Trump's Closing Statement Was A Victory Lap

If you’re completely sick and tired of primary debates, I’ve got good news for you: You won’t have to sit through another one for another four years. Thursday’s CNN forum was the last debate of the primary, and it was a surprisingly civil event. There were few attacks and little viciousness; instead, the candidates seemed to be focused primarily on making the Republican Party look like an adult party before November. On a similar note, Donald Trump’s closing statement at the debate made it clear that he considers the nomination a done deal and is now preparing himself for the general election.

At this point in the race, Trump is in a strong enough position that, frankly, I’m a bit surprised he didn’t skip this debate entirely. He has a big enough delegate lead and weak enough opponents that, barring any major developments out of left field between now and the convention, he can now coast to the nomination without much effort.

When you’re already on top, there’s nowhere to go but down. Showing up for this debate offered few upsides for Trump, and at least in theory, plenty of risks: Every day that he spends hurling juvenile insults at his opponents is another day that he’s not moderating his tone in an attempt to win over general election voters.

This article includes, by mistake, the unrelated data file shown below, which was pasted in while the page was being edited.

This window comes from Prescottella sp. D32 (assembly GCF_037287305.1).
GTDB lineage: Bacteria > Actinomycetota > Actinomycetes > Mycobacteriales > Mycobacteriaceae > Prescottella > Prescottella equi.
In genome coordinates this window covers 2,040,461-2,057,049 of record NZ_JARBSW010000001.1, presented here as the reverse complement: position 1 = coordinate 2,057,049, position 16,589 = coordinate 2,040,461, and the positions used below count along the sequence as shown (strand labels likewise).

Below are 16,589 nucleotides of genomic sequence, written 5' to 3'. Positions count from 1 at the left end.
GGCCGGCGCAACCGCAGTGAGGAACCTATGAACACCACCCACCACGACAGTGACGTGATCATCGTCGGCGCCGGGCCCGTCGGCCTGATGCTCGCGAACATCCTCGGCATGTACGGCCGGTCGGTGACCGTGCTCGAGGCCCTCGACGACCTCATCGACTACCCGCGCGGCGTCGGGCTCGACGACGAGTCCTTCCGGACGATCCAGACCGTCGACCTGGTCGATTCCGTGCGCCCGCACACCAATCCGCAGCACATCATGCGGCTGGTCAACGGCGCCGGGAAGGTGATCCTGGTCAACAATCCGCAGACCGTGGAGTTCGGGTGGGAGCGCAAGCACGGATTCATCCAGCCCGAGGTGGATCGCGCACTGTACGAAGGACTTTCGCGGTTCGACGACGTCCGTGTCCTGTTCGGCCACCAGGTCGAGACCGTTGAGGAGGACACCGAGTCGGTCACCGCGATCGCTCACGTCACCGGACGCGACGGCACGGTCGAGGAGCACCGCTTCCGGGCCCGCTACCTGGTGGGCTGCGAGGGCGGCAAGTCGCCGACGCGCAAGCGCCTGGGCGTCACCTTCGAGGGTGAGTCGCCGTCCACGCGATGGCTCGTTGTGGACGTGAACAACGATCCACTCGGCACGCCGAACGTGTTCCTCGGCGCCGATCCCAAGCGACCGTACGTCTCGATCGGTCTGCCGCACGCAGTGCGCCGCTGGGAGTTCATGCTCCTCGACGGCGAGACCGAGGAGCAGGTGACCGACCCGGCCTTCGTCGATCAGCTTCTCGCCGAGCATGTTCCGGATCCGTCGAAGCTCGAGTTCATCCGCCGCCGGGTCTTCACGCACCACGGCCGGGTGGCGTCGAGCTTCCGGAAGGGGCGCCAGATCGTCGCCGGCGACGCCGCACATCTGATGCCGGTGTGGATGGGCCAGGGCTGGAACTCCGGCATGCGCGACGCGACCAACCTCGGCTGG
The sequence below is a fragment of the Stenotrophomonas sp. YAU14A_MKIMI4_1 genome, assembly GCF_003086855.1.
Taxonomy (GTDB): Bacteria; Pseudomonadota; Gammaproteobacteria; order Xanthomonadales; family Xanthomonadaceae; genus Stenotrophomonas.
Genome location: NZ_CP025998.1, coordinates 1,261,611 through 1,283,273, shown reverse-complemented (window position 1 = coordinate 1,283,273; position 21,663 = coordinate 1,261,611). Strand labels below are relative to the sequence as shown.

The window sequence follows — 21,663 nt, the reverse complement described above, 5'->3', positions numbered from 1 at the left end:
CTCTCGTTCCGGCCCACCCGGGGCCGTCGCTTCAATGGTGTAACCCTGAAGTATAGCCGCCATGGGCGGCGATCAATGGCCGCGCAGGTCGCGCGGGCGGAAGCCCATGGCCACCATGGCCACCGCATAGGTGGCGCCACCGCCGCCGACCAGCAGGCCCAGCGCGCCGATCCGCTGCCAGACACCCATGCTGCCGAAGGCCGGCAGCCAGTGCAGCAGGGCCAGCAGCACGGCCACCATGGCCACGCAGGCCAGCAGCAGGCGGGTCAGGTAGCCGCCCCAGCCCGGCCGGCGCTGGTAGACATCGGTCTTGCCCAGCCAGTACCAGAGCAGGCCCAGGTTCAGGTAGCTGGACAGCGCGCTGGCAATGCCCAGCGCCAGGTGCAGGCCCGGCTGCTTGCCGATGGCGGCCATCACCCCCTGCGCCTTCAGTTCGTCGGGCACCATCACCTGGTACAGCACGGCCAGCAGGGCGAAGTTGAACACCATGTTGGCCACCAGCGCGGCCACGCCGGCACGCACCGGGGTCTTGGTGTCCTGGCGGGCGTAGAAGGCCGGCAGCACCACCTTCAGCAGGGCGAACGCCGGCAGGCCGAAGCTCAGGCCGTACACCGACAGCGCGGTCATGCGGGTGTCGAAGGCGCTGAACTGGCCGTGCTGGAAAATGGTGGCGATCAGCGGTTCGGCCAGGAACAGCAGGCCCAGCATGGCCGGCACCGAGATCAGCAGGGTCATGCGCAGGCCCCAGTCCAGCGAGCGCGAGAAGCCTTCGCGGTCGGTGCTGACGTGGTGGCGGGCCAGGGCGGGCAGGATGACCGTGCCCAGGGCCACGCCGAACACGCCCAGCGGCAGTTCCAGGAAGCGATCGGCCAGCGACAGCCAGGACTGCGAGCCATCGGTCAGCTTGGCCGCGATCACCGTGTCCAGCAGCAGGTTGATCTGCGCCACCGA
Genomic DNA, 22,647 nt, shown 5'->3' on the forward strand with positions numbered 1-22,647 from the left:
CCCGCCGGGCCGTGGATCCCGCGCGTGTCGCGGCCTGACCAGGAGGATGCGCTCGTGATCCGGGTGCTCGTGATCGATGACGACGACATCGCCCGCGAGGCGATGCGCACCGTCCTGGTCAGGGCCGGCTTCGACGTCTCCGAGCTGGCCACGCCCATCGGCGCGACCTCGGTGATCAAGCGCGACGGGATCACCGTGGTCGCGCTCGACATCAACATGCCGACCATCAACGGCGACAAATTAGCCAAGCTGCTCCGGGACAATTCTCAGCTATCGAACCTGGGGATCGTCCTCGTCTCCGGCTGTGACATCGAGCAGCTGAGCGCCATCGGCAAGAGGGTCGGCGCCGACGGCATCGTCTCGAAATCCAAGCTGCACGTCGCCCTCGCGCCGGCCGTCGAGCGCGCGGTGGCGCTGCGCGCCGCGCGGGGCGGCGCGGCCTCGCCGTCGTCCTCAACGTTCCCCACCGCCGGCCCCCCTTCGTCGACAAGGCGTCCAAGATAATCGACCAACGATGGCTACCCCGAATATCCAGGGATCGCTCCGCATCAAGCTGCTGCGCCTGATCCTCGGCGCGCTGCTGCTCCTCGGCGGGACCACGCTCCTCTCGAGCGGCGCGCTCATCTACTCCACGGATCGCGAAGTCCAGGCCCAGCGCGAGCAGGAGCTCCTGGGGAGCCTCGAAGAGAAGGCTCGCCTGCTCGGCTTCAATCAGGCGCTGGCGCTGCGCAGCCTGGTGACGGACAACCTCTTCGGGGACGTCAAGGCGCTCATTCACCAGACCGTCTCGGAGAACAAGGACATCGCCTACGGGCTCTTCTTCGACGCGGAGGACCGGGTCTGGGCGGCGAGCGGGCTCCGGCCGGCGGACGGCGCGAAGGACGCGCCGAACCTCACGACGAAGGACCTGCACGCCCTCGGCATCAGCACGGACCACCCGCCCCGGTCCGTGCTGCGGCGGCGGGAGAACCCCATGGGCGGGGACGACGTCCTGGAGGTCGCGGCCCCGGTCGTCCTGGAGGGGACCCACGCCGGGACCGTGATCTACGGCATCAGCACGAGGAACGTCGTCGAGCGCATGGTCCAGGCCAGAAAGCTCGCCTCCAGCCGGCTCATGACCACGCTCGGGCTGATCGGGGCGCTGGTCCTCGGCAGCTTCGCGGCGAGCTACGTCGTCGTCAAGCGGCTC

Nevertheless, Trump did attend, and in his closing statements, gave his last pitch to voters before the delegate-heavy states of Florida and Ohio head to the polls on March 15. Here’s what Trump said in his closing:

Thank you very much. The Republican Party has a great chance to embrace millions of people that it's never known before. They're coming by the millions. We should seize that opportunity.
These are great people. These are fantastic people. These are people that love our country. These are people that want to see America be great again. These are people that will win us the election, and win it easily. These are people that, once the election is won, will be able to put Supreme Court justices up that will do a fabulous job, because let me tell you, if we lose this election, you're going to have, three, four, or maybe even five justices, and this country will never, ever recover. It will take centuries to recover.
So I just say, embrace these millions of people that now, for the first time ever, love the Republican Party, and unify. Be smart, and unify.

The logic behind this closing statement is fairly obvious. Trump takes it for a given that he'll be the nominee, and is now starting on the hard work of bringing skeptical Republican establishment folk over to his side. He's making a flatly pragmatic appeal: Support me not because of my policies, but because I'll win the election for Republicans and appoint conservative Supreme Court justices.

This strategy may succeed in placating Trump skeptics within the Republican Party. What's unclear is whether the GOP will, in totality, lose or gain votes by embracing Trump as their nominee. In all likelihood, we'll find out in November.